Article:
2. The method of claim 1, wherein the predefined time periods are determined so that the longitudinal magnetization of flowing blood is substantially zero when the signal used to produce the image is acquired.
3. The method of claim 1, further comprising the step of infusing a contrast-enhancing agent in the subject before generating the sequence of RF pulses, wherein the predefined time periods are determined so that the signal from flowing blood is sufficiently suppressed at any value of a T1 parameter affected by the infusion of the contrast-enhancing agent.
4. The method of claim 1, wherein the sequence of RF pulses comprise a first double inversion procedure and a second double inversion procedure, the first double inversion procedure being followed by a first predefined time period, TI1, and a second double inversion procedure being followed by a second predefined time period, TI2.
5. The method of claim 4, wherein the longitudinal magnetization of the blood is defined as a function of:
(a) a repetition time, TR;
(b) a T1 parameter for the flowing blood;
(c) the first predefined time period TI1;and
(d) the second predefined time period TI2.
6. The method of claim 5, wherein the first and the second predefined time periods, TI1 and TI2, are determined so that the longitudinal magnetization of the flowing blood is substantially zero over a wide range of the T1 parameter.
7. A method for suppressing the signal from flowing fluid in magnetic resonance imaging (MRI) after infusion of a contrast agent, comprising the steps of:
(a) prior to executing a data acquisition sequence to acquire an image, carrying out a first double inversion procedure that includes applying in rapid succession and in either order a non-selective inversion RF pulse and a slice-selective inversion RF pulse, said slice-selective inversion RF pulse being targeted at a target selected from the group consisting of a slice, a group of slices, and a three-dimensional slab;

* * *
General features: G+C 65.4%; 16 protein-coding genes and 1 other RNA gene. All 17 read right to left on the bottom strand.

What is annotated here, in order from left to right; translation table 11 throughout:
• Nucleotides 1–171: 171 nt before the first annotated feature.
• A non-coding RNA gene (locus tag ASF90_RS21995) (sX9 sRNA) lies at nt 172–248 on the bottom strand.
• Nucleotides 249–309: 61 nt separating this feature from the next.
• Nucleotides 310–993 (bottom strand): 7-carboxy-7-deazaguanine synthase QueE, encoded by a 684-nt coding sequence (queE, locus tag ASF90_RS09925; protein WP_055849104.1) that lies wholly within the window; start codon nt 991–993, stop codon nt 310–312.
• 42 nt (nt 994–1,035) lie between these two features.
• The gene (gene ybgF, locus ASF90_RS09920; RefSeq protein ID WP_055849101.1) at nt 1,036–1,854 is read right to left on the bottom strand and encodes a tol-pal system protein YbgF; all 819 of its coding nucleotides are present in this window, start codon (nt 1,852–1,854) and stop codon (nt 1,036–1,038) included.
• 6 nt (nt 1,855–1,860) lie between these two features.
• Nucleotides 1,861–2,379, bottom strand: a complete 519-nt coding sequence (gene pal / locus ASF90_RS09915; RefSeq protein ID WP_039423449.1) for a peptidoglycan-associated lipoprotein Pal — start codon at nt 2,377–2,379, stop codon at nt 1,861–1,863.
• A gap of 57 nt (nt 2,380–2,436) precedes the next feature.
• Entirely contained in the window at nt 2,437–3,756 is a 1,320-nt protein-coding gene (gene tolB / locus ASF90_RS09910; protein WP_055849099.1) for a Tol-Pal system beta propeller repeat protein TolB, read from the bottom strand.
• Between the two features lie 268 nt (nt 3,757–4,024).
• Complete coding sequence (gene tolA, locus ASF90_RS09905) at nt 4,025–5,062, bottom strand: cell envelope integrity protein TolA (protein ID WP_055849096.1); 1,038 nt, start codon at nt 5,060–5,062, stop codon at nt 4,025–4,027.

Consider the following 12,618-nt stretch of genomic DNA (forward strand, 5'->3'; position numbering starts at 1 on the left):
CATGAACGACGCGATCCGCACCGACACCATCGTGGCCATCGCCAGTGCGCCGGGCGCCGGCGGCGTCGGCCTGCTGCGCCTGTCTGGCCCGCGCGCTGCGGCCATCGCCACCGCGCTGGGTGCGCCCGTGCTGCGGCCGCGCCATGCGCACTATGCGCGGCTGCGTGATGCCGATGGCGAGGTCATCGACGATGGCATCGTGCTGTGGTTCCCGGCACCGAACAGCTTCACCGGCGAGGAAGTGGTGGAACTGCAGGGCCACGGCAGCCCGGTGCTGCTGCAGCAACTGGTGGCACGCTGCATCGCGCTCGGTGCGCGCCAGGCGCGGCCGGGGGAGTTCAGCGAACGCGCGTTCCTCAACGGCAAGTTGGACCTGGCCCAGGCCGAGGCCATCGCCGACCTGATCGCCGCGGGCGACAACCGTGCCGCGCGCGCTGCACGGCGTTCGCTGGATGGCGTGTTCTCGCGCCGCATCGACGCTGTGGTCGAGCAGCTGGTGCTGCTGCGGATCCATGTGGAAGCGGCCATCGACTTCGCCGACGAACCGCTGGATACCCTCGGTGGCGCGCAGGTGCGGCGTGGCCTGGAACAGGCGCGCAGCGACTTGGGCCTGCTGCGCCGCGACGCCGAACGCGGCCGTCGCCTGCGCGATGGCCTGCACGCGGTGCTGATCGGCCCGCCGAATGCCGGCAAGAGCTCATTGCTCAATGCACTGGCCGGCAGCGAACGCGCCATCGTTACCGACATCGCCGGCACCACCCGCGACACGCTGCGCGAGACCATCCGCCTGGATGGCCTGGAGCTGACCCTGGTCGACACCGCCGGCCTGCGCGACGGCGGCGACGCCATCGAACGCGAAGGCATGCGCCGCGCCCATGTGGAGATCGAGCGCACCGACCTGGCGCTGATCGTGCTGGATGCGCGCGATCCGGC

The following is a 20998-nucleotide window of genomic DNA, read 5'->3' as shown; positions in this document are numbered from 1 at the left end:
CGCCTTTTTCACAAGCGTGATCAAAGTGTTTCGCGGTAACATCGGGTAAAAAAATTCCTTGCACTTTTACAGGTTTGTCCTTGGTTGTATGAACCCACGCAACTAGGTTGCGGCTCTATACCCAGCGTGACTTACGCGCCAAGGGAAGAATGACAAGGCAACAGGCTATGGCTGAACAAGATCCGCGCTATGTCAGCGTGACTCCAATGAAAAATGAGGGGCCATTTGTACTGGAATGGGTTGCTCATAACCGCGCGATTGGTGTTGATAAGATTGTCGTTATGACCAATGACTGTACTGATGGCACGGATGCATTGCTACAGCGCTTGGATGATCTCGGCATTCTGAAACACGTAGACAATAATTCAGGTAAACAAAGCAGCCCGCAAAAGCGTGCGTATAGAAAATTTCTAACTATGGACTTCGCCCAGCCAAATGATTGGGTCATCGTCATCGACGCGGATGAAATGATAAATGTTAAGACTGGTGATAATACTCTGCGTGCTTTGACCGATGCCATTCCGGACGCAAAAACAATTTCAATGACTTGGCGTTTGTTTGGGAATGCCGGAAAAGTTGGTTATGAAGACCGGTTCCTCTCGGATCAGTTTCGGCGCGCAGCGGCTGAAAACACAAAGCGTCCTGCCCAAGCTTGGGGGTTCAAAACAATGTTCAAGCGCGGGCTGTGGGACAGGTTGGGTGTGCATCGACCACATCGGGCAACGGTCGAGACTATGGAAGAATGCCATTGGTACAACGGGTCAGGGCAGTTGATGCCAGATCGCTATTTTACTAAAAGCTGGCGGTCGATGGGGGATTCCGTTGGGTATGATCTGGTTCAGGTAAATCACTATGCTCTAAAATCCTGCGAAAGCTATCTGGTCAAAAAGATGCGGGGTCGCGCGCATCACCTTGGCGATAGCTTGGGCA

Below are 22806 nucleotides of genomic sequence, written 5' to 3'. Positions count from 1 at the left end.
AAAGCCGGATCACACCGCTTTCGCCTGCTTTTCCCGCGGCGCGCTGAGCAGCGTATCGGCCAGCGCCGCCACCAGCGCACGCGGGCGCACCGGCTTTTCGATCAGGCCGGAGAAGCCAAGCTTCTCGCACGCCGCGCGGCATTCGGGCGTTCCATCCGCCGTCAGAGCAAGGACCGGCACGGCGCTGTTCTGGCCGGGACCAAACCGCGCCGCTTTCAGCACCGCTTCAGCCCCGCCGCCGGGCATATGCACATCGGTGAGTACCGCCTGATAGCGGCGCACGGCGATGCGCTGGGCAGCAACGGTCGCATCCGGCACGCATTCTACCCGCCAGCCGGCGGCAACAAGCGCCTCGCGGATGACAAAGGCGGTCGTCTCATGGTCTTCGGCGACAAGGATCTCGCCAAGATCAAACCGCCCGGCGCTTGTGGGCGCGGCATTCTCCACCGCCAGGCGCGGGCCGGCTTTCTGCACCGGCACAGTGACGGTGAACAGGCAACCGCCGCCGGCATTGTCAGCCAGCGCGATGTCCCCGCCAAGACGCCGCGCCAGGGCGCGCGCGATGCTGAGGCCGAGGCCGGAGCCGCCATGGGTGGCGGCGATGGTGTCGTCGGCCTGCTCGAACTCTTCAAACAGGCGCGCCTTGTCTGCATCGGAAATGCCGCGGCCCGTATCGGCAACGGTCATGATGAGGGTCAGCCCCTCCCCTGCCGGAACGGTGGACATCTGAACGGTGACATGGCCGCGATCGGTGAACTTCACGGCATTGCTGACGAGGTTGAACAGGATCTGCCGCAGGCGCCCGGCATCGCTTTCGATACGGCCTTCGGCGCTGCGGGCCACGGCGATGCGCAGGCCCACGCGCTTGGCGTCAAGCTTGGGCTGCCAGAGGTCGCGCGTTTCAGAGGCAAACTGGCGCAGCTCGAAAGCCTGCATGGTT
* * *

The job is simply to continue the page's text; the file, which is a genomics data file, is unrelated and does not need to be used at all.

(b) waiting a first predefined inversion delay period after application of the first double inversion procedure;
(c) after the first predefined inversion delay period is complete and prior to executing the data acquisition sequence to acquire the image, carrying out a second double inversion procedure that includes again applying in rapid succession and in either order a non-selective inversion RF pulse and a slice-selective inversion RF pulse targeted at the target;
(d) waiting a second predefined inversion delay period after application of the second double inversion procedure; and
(e) after the second predefined inversion delay period is complete, executing the data acquisition sequence, which comprises a sequence of RF and magnetic field gradient pulses for acquiring a signal that is processed to produce and display the image in which the signal from flowing fluid appears suppressed and in which a tissue surrounding the fluid is consistently visible to aid in diagnosing and evaluating pathologic tissues of interest.
8. The method of claim 7, wherein the step of executing the sequence of RF and magnetic field gradient pulses comprises the step of suppressing the signal from flowing fluid that comprises blood, and wherein the tissue surrounding the fluid comprises one of a wall of a blood vessel and a heart.